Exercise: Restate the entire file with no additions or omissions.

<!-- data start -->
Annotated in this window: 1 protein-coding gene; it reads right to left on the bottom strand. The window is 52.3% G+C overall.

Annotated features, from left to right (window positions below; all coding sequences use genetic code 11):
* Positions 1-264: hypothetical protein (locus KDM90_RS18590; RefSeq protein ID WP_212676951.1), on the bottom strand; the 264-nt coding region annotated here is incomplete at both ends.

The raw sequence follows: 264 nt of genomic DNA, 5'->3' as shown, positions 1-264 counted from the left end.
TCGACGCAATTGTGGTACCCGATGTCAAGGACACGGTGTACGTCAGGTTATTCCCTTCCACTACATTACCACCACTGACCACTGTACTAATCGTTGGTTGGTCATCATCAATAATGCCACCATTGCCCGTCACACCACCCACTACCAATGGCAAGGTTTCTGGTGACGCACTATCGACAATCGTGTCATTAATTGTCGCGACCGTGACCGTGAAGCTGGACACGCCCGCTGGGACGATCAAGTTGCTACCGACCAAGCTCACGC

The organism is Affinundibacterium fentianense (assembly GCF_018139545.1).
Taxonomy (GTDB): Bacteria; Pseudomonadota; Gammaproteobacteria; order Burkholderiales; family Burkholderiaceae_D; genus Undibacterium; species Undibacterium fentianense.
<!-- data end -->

Annotated in this window: 1 protein-coding gene; it reads right to left on the bottom strand. The window is 52.3% G+C overall.

Annotated features, from left to right (window positions below; all coding sequences use genetic code 11):
* Positions 1-264: hypothetical protein (locus KDM90_RS18590; RefSeq protein ID WP_212676951.1), on the bottom strand; the 264-nt coding region annotated here is incomplete at both ends.

The raw sequence follows: 264 nt of genomic DNA, 5'->3' as shown, positions 1-264 counted from the left end.
TCGACGCAATTGTGGTACCCGATGTCAAGGACACGGTGTACGTCAGGTTATTCCCTTCCACTACATTACCACCACTGACCACTGTACTAATCGTTGGTTGGTCATCATCAATAATGCCACCATTGCCCGTCACACCACCCACTACCAATGGCAAGGTTTCTGGTGACGCACTATCGACAATCGTGTCATTAATTGTCGCGACCGTGACCGTGAAGCTGGACACGCCCGCTGGGACGATCAAGTTGCTACCGACCAAGCTCACGC

The organism is Affinundibacterium fentianense (assembly GCF_018139545.1).
Taxonomy (GTDB): Bacteria; Pseudomonadota; Gammaproteobacteria; order Burkholderiales; family Burkholderiaceae_D; genus Undibacterium; species Undibacterium fentianense.